This is particularly important for ensuring that our staff have the knowledge, confidence, and skills to embed anti-slavery action into their work. It is anticipated that the training will be reviewed and repeated on an annual basis.   

How respondents rated their knowledge before and after training

Poor (I hardly know anything about it) 

Before training: 9%

After training: 0%

Fair (I know a little about it, but I am not sure how it is relevant to my role)  

Before training: 47%

After training: 6%

Good (I have a good understanding of modern slavery and its relevance to my role, but I am unsure how to embed this in my work) 

Before training: 42%

After training: 74%

Excellent (I have a good understanding of modern slavery, its relevance to my role and how to embed this in my work) 

Before training: 2%

After training: 21%

Looking ahead: Our plans for 2022 - 2023 

Brighton & Hove City Council is committed to ensuring that our anti-slavery approach is effective in tackling modern slavery in our operations and supply chains. Therefore, over the next financial year some of the activities we aim to undertake include:   

  • reviewing policies to consider how we can strengthen them
  • working with other stakeholders across the council to understand services procured directly by the council to support modern slavery due diligence of these activities
  • assessing and prioritising areas within our organisation and supply chains at high-risk of modern slavery
  • reviewing our procurement processes and identify areas to embed anti-slavery activities in the procurement lifecycle
  • strengthening engagement with our suppliers to address modern slavery in supply chain risks
  • designing and deliver targeted training to key roles and responsibilities within our organisation
  • developing performance indicators to measure the effectiveness of actions taken
  • publishing a modern slavery statement for the 2022 - 2023 financial year


Approval of statement 

This statement has been approved by the Policy and Resources Committee on 7 July 2022. It will be reviewed and updated on an annual basis. 

Signed by: Geoff Raw, Chief Executive   

Date: 14 September 2022  

Signed by: Phélim Mac Cafferty, Leader of the Council   

Date: 14 September 2022  

Annex: Organisational Policies  

This section outlines our policies and their relevance to tackling modern slavery.

Council Constitution

Our Constitution describes the procedures which are followed to ensure that the council acts in a way which is efficient, transparent, and accountable to local people. The Constitution is divided into several articles, which set out the basic rules governing the council’s business.

The 'Contract Standing Orders' is included in the council’s constitution and sets out how the council authorises and manages spending and contracts with other organisations.

This is relevant to tackling modern slavery as it requires consideration to be given to all tenders with respect to sustainability and social value issues.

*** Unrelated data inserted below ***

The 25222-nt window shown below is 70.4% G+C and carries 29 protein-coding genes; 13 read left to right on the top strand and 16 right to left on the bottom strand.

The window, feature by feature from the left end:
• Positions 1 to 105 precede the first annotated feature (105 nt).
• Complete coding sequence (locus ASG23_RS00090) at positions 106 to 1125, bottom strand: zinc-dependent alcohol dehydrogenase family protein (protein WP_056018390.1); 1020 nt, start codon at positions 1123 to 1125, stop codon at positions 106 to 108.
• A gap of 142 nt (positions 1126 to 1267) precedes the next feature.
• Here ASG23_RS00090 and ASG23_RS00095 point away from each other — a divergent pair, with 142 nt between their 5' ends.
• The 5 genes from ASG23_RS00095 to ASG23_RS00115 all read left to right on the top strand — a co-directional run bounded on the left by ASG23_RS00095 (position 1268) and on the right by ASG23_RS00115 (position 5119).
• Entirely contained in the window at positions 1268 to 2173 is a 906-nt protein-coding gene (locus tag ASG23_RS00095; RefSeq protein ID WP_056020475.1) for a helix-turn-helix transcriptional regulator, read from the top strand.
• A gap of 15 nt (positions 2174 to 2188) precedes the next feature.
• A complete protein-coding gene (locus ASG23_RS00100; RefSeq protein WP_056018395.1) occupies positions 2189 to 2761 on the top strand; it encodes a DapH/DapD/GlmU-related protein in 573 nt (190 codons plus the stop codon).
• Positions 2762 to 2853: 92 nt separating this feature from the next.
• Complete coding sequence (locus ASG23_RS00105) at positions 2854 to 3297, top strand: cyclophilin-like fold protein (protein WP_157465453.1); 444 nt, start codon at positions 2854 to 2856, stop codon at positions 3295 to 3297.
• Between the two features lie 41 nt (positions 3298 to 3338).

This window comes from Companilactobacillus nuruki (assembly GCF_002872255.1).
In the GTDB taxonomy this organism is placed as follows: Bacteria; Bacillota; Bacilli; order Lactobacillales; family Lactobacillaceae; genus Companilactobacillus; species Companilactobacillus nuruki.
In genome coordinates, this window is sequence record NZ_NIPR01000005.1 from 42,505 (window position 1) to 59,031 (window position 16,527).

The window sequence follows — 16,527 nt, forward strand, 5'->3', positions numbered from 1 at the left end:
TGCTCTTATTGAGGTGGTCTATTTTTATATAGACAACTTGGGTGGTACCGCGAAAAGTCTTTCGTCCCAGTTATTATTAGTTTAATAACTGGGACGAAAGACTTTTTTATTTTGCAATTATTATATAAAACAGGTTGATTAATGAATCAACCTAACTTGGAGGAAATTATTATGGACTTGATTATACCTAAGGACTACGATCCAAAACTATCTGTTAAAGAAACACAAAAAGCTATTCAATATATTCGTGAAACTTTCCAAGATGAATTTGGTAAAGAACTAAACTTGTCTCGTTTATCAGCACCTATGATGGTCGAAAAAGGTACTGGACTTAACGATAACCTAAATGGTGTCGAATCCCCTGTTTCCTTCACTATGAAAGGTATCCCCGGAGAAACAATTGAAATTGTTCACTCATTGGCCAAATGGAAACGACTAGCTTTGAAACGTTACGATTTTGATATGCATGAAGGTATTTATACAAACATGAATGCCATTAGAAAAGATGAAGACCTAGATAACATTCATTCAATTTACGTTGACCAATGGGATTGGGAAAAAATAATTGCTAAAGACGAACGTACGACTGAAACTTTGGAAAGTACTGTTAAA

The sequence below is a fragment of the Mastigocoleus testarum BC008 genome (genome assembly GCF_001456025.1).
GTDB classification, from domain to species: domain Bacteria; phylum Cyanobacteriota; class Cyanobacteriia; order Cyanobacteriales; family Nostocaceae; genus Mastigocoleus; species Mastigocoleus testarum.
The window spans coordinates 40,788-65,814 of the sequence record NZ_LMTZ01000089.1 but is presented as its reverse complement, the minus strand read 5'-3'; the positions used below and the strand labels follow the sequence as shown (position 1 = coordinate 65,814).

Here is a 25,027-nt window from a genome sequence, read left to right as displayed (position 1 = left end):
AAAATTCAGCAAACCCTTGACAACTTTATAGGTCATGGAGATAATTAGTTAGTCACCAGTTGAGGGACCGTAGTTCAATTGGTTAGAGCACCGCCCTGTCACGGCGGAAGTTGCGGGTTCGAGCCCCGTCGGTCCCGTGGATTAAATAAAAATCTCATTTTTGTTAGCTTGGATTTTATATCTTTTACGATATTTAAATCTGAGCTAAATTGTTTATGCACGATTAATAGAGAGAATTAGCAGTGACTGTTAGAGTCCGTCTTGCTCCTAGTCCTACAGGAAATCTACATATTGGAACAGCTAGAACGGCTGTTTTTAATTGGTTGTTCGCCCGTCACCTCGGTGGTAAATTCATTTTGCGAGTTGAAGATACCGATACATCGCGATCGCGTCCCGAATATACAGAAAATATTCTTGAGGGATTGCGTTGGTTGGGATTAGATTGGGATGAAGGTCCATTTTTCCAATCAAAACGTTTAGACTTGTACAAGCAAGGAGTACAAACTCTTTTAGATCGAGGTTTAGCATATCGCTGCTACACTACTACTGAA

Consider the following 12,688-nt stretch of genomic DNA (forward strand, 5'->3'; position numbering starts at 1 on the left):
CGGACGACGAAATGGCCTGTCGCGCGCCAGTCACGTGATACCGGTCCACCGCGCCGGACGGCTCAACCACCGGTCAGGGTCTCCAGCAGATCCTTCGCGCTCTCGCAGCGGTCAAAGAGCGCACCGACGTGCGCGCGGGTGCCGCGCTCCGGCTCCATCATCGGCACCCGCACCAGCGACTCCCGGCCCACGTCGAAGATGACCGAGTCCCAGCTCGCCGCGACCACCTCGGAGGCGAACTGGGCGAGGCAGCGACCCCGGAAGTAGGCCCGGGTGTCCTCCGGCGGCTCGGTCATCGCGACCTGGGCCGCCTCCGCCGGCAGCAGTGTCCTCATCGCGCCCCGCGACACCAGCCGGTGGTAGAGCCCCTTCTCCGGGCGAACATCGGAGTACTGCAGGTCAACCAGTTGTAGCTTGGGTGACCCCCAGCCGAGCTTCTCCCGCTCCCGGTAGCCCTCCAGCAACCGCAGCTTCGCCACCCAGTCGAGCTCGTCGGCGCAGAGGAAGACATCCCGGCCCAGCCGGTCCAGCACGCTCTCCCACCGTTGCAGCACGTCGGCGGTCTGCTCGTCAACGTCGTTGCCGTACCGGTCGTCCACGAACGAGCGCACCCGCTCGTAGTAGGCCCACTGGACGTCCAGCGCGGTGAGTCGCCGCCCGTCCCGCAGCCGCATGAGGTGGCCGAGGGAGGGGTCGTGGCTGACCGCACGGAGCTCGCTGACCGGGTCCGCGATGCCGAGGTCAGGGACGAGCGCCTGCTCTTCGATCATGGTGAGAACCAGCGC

Whistleblowing Policy  

The council is committed to applying the highest standards of openness, honesty, integrity, and accountability through the services it provides.

However, the council recognises that there is always the risk that things can go wrong. Therefore, the council is keen to encourage those working for the council, its elected and co-opted members, and members of the community to express their concerns when they think that there may be something seriously wrong regarding the activities of the council.

This gives the council the opportunity to stop any unethical or unprofessional practices or wrongdoing within the organisation. Our Whistleblowing Policy sets out how concerns about serious wrongdoing by the council can be raised and how the council will respond to these.

This policy is important for individuals wanting to raise concerns about modern slavery and/or related issues.

Sustainability and Social Value

Our Sustainable Procurement Policy sets how sustainability will be embedded into every procurement process or purchasing decision.

Our Social Value Framework also aims to maximise the social, economic, and environmental benefit of all public investments. Our framework is underpinned by a set of guiding principles which organisations from all sectors are encouraged to adopt.

Our principles such a being inclusive in the way we work, supporting people in securing work and paying the Living Wage, and ensuring ethical standards of purchasing and delivering services is relevant to the anti-slavery agenda as they promote good work and procurement practices beyond the cost of a service.   

Employee Code of Conduct  

This Code sets out the responsibilities and rights of employees when carrying out their duties. This includes encouraging employees to raise concerns confidentially of malpractice and ensuring dignity and respect in in their roles.

The Code applies to employees of Brighton & Hove City Council, whether employed on a permanent, temporary, or casual basis.